dc.subjectwater qualityen_US
dc.subjectgreen streetsen_US
dc.subjectlandscape preferenceen_US
dc.subjectbiodiversityen_US
dc.subjectnative vegetationen_US
dc.subjectstormwater conveyancesen_US
dc.subjecturban ditchesen_US
dc.subjecttrees for stormwater managementen_US
dc.titleReframing the Ditchen_US
dc.typeThesisen_US
dc.contributor.departmentLandscape Architectureen_US
dc.description.degreeMaster of Landscape Architectureen_US
thesis.degree.nameMaster of Landscape Architectureen_US
thesis.degree.levelmastersen_US
thesis.degree.grantorVirginia Polytechnic Institute and State Universityen_US
thesis.degree.disciplineLandscape Architectureen_US
dc.contributor.committeechairClements, Terry Lynnen_US
dc.contributor.committeememberMiller, Patrick A.en_US
dc.contributor.committeememberKim, Mintaien_US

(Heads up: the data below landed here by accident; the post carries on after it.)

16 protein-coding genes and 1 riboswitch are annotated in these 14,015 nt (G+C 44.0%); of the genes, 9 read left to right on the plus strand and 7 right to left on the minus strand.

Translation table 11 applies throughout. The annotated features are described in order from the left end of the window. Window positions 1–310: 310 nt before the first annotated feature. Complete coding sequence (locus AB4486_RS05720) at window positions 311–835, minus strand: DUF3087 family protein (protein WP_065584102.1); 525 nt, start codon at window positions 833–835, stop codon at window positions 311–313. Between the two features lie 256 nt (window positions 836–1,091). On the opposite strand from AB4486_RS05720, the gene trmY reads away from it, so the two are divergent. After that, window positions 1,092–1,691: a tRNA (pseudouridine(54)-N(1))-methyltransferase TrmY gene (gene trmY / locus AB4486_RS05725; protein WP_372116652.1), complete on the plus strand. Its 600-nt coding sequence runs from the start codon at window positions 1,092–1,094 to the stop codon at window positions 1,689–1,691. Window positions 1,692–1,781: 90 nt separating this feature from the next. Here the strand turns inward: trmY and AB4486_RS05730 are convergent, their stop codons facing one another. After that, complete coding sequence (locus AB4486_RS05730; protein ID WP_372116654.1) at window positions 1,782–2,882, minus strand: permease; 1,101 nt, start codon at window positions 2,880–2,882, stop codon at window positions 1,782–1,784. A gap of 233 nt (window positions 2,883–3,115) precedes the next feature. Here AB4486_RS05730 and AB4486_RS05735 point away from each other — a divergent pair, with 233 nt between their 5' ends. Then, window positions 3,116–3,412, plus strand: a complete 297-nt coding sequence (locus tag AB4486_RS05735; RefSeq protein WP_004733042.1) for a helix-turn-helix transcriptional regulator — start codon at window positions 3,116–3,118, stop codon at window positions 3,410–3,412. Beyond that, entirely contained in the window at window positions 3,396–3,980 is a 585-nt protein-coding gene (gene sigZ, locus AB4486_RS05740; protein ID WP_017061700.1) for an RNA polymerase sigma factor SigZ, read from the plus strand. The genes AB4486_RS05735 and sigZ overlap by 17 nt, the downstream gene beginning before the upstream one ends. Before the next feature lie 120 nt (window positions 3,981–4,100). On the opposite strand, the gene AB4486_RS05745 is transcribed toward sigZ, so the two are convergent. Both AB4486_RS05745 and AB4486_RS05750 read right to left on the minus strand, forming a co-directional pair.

dc.description.abstractgeneralThe Environmental Protection Agency, through the Clean Water Act, dictates what is an appropriate level of contamination in streams and rivers within the United States. Waterway impairment is a widespread issue affecting 83% of headwater streams in the Eastern United States. Improving the quality of headwater streams, the smallest parts of stream and river networks, is generally thought of as the first opportunity to improve water quality downstream. Reframing the Ditch suggests an alternate first opportunity by looking at how we can improve water quality by addressing design of the urban ditch. Urban ditches, mostly in the form or open channels or curb-and-gutters, collect and move stormwater runoff. Ditches, typically have little vegetation and work to more water as quickly and efficiently as possible. When we eliminate vegetation from urban ditches, we also eliminate valuable function. In natural stream processes, vegetation slows, filters, and infiltrates water, improving water quality, while also improving biodiversity and providing habitat. However, theses natural stream processes are dynamic and messy systems that are often not appropriate for urban settings. In order to define a design method that is appropriate for urban settings, Reframing the Ditch utilizes a green street toolkit to create a strong sense of place, while processing stormwater, within our public rights-of-way. By focusing on the application of native urban canopy within a drainage network, we can adhere to landscape preference and increase biodiversity. The design reveals that ditches are complex, context specific landscapes. While there is opportunity to increase utility of these spaces, there is complexity and cost to doing so. Layering utility into our stormwater conveyances is a valuable design strategy that serves individuals, neighborhoods, municipalities and watersheds. This project is an effort to help municipalities reframe their ditches, by providing ecological and social benefit, and ultimately improving water quality downstream.